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Balancing safety and cost-effectiveness in solar power inverter installations

July 11, 2011 | Bernard Richard, Claude Gudel and Stephane Rollier | 222902987
Bernard Richard, Claude Gudel and Stephane Rollier of LEM examine how to balance safety and cost-effectiveness issues that relates to solar power inverter installations.
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In response to rising fossil fuel costs and environmental concerns, installation rates of solar photovoltaic panels, are rising rapidly. A further factor encouraging PV deployment has been incentives in the form of favorable feed-in tariffs to national grids; almost 99% (Reference 1) of the energy produced by solar installations is grid-connected via an inverter. All PV installations demand accurate measurement of generated current, both for efficient control of the inverter, and protection purposes.

Grid-connected inverters may, or may not include a transformer to provide galvanic isolation: transformer-less configurations incur a higher risk of leakage to earth. Four main inverter designs are commonly encountered. Two designs use a transformer (at low or high frequency) and two designs are transformer-less; with or without a DC chopper or step-up converter. For cost but also size, efficiency, weight reasons, transformers are less favoured for new designs.

MPPT control, inverter control and protection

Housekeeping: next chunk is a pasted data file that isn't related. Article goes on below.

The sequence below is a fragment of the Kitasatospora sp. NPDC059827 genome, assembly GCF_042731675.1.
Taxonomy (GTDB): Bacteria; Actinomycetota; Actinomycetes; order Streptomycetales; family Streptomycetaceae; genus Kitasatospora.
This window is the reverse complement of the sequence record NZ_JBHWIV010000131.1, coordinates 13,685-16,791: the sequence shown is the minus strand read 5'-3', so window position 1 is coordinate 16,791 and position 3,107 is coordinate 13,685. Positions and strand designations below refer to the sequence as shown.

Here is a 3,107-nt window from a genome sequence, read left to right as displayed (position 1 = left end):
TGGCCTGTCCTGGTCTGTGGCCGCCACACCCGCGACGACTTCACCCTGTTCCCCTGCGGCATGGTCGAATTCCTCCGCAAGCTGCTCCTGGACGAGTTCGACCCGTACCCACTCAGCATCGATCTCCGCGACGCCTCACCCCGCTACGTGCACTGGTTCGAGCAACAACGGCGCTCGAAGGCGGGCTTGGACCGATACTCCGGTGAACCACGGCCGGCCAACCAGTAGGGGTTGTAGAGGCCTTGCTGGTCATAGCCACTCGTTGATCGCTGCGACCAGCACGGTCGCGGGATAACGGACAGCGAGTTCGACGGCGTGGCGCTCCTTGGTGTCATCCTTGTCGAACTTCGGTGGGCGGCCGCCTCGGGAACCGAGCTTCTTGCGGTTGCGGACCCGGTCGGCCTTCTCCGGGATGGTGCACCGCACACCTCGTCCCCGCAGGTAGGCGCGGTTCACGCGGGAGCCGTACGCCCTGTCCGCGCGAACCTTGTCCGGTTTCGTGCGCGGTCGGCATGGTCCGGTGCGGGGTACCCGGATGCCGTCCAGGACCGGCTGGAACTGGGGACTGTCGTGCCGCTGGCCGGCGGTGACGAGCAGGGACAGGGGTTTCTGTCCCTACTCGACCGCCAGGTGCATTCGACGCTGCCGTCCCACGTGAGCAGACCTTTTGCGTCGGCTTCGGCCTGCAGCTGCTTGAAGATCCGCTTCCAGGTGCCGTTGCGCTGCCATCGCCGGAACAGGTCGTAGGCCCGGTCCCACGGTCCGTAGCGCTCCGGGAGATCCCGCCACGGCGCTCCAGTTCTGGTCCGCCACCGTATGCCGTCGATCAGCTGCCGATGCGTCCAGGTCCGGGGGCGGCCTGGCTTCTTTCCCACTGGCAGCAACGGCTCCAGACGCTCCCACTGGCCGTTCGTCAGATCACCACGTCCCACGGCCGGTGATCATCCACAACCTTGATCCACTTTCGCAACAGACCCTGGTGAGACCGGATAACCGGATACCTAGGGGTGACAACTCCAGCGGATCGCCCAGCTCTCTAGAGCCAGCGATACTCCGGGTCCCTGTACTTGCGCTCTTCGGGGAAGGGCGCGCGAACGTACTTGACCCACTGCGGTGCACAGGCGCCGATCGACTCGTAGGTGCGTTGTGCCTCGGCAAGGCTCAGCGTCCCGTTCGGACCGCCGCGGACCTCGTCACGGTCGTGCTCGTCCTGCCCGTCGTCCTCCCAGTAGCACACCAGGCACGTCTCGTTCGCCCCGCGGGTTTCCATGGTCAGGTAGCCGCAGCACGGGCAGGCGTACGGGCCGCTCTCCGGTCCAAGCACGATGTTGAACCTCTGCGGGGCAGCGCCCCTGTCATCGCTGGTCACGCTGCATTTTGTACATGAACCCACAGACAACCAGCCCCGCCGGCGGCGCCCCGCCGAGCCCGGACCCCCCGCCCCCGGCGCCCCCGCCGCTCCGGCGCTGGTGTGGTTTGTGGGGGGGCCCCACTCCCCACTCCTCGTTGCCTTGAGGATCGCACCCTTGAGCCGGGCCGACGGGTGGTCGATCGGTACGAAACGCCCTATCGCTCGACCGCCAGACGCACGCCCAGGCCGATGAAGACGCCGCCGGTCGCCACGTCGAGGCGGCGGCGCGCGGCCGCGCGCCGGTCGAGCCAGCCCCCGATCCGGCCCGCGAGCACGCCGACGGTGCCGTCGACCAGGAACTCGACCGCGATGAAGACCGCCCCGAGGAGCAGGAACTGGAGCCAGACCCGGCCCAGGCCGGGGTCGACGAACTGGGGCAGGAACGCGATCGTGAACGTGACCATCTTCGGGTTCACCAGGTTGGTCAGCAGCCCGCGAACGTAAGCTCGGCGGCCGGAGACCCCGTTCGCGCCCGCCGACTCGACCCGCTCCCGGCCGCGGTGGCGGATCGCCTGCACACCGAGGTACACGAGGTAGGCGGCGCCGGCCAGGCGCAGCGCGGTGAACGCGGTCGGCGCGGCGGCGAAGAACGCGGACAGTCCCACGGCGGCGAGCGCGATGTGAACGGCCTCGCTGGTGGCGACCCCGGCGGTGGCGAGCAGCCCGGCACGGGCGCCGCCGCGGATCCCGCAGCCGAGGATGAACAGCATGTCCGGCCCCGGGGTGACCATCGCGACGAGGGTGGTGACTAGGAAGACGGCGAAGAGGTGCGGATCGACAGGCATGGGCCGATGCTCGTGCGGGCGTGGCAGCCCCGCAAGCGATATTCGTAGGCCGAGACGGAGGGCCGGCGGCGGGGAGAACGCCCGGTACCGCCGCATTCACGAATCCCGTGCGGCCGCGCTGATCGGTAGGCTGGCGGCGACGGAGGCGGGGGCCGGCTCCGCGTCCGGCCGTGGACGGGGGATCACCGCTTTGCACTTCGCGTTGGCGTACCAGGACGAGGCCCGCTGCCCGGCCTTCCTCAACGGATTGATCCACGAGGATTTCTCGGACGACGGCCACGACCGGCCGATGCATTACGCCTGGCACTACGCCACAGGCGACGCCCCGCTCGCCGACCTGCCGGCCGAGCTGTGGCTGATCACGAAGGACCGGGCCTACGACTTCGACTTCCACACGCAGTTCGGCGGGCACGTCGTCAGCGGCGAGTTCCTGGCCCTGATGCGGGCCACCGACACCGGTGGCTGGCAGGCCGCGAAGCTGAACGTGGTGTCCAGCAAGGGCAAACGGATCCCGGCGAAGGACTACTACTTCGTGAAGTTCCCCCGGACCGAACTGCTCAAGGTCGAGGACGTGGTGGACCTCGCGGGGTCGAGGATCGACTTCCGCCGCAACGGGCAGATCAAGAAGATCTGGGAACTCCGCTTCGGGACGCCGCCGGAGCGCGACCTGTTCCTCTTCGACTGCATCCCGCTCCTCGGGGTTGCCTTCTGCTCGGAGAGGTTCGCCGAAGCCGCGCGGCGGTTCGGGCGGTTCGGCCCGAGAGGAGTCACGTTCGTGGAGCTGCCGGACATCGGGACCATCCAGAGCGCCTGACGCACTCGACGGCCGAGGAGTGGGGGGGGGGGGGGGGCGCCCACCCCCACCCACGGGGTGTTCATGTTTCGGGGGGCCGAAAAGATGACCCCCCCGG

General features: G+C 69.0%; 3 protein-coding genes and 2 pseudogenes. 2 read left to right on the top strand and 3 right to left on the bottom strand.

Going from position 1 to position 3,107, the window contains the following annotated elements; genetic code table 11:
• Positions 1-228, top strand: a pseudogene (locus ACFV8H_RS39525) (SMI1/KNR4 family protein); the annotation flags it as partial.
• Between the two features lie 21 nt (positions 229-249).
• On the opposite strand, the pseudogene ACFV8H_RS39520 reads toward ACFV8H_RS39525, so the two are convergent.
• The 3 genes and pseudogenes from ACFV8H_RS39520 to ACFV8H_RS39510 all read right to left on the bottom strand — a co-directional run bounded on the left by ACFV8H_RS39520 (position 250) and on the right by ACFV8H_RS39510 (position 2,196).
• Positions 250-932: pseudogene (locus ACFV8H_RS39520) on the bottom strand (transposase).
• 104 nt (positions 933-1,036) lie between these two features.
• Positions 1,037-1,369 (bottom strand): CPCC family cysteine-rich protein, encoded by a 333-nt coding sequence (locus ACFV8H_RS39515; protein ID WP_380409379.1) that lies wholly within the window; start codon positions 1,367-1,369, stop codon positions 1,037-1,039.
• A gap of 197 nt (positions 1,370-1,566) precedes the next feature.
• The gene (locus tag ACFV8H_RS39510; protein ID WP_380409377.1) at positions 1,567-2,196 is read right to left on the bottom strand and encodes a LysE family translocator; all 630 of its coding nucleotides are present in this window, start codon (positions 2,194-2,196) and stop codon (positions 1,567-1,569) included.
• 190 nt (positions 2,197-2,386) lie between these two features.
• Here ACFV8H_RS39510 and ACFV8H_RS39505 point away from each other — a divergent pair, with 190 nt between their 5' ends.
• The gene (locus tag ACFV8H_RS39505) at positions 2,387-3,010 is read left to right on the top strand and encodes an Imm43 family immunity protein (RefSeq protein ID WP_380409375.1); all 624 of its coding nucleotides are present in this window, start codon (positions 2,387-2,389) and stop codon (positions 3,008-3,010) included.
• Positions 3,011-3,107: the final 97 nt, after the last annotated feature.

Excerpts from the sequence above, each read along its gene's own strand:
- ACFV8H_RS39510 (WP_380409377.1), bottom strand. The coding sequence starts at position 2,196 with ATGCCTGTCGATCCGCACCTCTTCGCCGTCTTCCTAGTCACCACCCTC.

For each different topology, instantaneous DC current and voltage output of the PV panel must be measured, to establish the MPP (Maximum Power Point) at which the maximum output power can be extracted from the solar panel. Current measurement is also needed as an input to the control loop of the inverter, and to ensure protection against short circuit or overload. Open-loop and closed-loop Hall effect technologies are used for the current and voltage transducers.

DC current injection measurement
In transformer-less designs and in high-frequency transformer configurations, the DC current that an inverter is permitted to inject into the grid must be limited to a maximum value of between 10 mA and 1 A, according to different standards that apply in different countries (relevant standards include IEC 61727, IEEE 1547, UL 1741, and VDE 0126-1). This requires transducers with very high accuracy (better than 1%) and very low offset and gain drifts; an ideal technology is the closed loop Fluxgate transducer (Fig 1).
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